Aphorismus

An Introduction to Aphorismus

Aphorismus (derives from Greek word aphorismós, literally means “a marking off”, or “rejection”), is a figure of speech which consists in calling into question the justification of a proper use of a word.

It often comes in the form of a rhetorical question which is meant to imply a difference between the present thing in discussion and the general notion of the subject.

Examples of Aphorismus
  • “For you have but mistook me all this while.
    I live with bread like you, feel want,
    Taste grief, need friends: subjected thus,
    How can you say to me I am a king?”
  • — Shakespeare, Richard II
  • “You eat meat. And you call yourself an animal lover?”

Aphorismus is a figure of speech which is bound to invoke questions and disputes certain ideas or opinions. To assume its potency, it is heavily dependent on the matter in perspective. This is evident in the first example above; where we see Richard II calls into question the veracity of the King’s title, not merely because he does not have the title bestowed on him, but he questions the implications or necessary traits seemingly required for such a title.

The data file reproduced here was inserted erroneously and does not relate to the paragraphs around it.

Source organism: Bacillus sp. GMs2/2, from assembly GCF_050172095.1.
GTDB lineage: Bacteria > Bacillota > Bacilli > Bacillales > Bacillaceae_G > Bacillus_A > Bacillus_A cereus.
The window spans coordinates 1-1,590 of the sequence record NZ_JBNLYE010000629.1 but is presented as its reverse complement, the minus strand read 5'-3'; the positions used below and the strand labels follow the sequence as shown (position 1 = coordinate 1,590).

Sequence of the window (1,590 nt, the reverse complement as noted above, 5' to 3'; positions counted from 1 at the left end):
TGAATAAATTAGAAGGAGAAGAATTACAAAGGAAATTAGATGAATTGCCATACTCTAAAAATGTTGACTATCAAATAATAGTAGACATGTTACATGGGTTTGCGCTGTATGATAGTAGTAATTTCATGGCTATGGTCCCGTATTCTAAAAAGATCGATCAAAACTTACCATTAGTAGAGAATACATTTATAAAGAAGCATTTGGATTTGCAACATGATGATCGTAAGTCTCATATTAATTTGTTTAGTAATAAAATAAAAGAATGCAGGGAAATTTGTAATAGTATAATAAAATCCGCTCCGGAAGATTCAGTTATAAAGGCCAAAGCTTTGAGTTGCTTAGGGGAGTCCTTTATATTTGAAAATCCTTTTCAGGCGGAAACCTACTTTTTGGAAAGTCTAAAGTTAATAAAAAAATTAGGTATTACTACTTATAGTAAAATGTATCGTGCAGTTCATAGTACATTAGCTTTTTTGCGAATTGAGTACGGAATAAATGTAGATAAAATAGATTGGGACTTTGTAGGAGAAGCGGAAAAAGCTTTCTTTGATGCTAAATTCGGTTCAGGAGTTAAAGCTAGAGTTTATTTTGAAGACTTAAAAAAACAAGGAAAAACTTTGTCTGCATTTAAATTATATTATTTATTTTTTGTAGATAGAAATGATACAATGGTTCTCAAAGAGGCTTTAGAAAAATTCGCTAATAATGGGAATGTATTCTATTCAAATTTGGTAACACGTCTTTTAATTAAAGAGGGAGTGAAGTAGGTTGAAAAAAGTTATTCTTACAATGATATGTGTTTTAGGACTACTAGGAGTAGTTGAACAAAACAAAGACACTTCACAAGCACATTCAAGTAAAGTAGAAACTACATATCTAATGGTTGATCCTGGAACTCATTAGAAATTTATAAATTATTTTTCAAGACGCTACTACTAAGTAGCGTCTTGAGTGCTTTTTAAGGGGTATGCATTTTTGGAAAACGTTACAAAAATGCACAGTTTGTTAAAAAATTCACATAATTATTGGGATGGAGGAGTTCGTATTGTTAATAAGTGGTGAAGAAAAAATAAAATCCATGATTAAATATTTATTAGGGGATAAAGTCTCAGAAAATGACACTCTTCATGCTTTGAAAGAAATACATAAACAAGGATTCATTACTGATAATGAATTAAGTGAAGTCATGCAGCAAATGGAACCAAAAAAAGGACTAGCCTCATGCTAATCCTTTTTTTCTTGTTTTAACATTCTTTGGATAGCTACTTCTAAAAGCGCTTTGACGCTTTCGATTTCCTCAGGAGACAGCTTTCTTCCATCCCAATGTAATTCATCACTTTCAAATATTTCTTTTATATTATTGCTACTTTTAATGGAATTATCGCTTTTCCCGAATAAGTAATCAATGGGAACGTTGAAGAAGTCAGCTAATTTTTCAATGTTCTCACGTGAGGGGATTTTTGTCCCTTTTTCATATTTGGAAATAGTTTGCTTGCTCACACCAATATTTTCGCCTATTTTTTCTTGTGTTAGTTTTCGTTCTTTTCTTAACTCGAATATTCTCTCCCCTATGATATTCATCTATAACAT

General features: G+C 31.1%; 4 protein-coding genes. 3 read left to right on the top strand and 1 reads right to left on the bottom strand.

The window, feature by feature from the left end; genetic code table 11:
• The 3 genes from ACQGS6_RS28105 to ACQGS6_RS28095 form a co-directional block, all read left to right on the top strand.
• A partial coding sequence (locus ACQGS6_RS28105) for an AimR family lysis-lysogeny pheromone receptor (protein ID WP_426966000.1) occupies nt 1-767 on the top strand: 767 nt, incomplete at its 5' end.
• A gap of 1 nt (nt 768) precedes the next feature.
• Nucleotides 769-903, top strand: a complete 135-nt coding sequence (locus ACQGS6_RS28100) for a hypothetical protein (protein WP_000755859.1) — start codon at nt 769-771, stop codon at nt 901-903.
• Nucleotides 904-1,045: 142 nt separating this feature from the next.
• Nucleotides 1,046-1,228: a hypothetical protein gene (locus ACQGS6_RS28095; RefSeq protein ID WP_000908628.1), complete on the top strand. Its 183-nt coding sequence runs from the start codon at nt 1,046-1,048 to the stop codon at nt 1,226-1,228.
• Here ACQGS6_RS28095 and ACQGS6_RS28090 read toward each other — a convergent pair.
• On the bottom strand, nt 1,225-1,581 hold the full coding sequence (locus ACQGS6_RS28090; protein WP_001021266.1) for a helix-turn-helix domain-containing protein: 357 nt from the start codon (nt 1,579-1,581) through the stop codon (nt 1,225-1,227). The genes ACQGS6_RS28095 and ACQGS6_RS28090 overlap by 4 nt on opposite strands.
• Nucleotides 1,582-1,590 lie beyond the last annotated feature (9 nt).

Further Readings:
Wikipedia AphorismusOpens in new window
Cardozo Studies in Law and Literature 207.
Dictionary of Rhetorical Terms; Gregory T. Howard